One of the reasons we love this study so much is that we’ve been saying this the whole time! Having the right attitude is even more important for your body than daily sunscreen and a weekend spa getaway, every other week — yes, that important. Humor improves immune cell function, helps you ward off illness and decreases your chances of cancer — and apparently also increases your chance of living after heart disease hits. Not bad! (We’d rather you change your exercise, food and stress management programs now so heart disease is unlikely in the first place).

And the chicken-or-egg thing doesn’t bother us at all. Physical activity improves mood, so if working out makes you feel better, that’s great. It does us. The other side of this two-headed coin is that feeling happier and more optimistic helps motivate you to engage in healthful habits. That might mean a hike in the woods, hopping on a treadmill, eating more vegetables or all of the above. It’s a win-win as we see it.

How to Get on the Positive Track

It’s not like you can go to your doctor and get a prescription for positivity. (What would it say, “Tell two jokes every 4 to 6 hours”?) You have to take the initiative to inject humor into your life. There are some obvious ways and some less obvious ways. First, the obvious ones. TiVo Letterman and the Daily Show (because sleep is important for health, too), read a blog that makes you laugh, or hang out with friends who never fail to boost your mood, no matter how much of a sourpuss you’ve been. Go to the park with your dog, play dress up with your kids; anything that’s going to bring a smile to your face is good medicine.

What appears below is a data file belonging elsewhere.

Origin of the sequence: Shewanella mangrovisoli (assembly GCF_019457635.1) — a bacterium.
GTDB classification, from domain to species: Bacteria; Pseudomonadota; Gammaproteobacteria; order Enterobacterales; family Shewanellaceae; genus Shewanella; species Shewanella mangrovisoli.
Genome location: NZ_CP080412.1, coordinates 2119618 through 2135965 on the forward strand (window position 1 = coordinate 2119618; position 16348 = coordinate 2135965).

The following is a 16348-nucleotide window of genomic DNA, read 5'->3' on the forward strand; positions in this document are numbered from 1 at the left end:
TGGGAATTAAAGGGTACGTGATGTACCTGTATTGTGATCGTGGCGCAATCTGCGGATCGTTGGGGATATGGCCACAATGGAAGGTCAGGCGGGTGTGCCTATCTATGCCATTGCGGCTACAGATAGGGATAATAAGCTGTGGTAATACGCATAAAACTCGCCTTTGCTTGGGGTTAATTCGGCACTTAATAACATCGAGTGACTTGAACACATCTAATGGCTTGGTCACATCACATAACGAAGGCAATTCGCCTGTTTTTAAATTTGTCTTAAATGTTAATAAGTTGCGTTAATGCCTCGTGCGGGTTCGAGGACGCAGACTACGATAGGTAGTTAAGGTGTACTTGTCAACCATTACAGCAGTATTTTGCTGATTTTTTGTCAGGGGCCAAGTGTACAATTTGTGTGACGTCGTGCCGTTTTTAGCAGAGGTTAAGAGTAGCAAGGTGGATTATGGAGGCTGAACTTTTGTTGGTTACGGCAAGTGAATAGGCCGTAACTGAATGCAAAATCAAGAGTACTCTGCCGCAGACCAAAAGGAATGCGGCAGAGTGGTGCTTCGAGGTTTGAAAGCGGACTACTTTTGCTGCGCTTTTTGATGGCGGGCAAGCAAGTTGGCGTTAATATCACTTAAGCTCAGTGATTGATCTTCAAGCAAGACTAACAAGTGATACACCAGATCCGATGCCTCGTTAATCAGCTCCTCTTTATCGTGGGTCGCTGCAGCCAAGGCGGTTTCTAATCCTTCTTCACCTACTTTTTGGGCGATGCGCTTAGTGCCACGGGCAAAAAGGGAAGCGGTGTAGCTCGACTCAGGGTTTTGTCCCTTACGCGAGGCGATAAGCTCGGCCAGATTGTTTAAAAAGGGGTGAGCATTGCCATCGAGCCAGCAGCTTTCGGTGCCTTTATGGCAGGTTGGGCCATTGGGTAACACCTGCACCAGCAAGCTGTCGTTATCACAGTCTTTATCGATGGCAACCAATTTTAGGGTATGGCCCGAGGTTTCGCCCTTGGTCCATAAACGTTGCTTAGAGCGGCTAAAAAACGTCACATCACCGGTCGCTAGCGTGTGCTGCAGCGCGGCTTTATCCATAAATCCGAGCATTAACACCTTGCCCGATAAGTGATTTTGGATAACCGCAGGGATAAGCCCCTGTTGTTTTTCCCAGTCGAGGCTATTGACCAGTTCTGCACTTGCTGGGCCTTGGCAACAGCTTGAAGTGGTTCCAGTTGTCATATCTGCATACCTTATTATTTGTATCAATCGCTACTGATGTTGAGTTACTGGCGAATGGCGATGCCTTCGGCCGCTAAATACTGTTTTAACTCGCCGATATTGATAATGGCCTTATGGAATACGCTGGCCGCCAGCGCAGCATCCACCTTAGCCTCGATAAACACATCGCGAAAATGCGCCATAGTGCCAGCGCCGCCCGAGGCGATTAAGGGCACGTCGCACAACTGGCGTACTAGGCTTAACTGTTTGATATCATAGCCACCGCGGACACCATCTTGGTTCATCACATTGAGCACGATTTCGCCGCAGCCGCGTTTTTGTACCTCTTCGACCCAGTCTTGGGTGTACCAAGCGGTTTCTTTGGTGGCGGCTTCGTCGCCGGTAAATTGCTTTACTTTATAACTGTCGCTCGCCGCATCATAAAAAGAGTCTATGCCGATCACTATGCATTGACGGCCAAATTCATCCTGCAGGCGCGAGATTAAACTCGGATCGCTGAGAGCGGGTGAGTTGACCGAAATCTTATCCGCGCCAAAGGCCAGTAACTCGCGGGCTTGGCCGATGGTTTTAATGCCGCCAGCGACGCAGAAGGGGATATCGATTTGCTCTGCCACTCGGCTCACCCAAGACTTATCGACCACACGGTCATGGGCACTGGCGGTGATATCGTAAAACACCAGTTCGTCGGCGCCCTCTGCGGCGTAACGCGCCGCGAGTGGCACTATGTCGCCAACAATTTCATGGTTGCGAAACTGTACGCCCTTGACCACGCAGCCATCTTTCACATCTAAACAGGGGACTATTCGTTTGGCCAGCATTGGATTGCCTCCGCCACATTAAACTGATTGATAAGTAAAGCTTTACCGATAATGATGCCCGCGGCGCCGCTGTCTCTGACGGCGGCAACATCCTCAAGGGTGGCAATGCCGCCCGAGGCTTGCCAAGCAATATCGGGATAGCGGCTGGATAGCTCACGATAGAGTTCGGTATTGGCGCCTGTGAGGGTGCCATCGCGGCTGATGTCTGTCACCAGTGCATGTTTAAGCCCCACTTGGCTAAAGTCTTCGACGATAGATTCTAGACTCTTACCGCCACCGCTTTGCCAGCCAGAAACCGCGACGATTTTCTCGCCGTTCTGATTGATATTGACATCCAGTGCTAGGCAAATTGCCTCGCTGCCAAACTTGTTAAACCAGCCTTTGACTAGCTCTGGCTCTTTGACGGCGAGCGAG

Some less obvious choices? Studies have shown that helping others helps you, too. Volunteering is a great way to give as much as you get and get as much as you give. Practice gratitude, which means thinking of, or writing down the things that you are grateful for in your life. Positive affirmations remind you of the wonderful things in your life and make you feel happier and more satisfied.

It’s a positive cycle: The more you do it, the easier it gets — and the younger you’ll feel and look.

Diana Nyad Tells Oprah How Her Mother’s Death Inspired Her Historic Swim (VIDEO)
At age 64, Diana Nyad became the first person to swim from Cuba to Florida without a shark cage, am incredible feat she completed in just under 53 hours. On “Super Soul Sunday,” Nyad tells Oprah she decided to take on this challenge after her 82-year-old mother passed away — and her reasons had nothing to do with swimming.

“So I started thinking, my mom died at 82,” Nyad says in the above video. “Does that mean, really, I have 22 years left? And maybe those last two or three or four aren’t going to be too vital, I don’t know.” she says. “But the clock is, like, choking me now. And it wasn’t so much what did I want to do. It was who I want to be.”

“Whoa,” Oprah says.

“That’s what it was,” Nyad says. “There’s a Henry David Thoreau quote that really grips me hard, and it says when you achieve your goals in life, it’s not what that gets you, it’s who I am,” she paraphrases.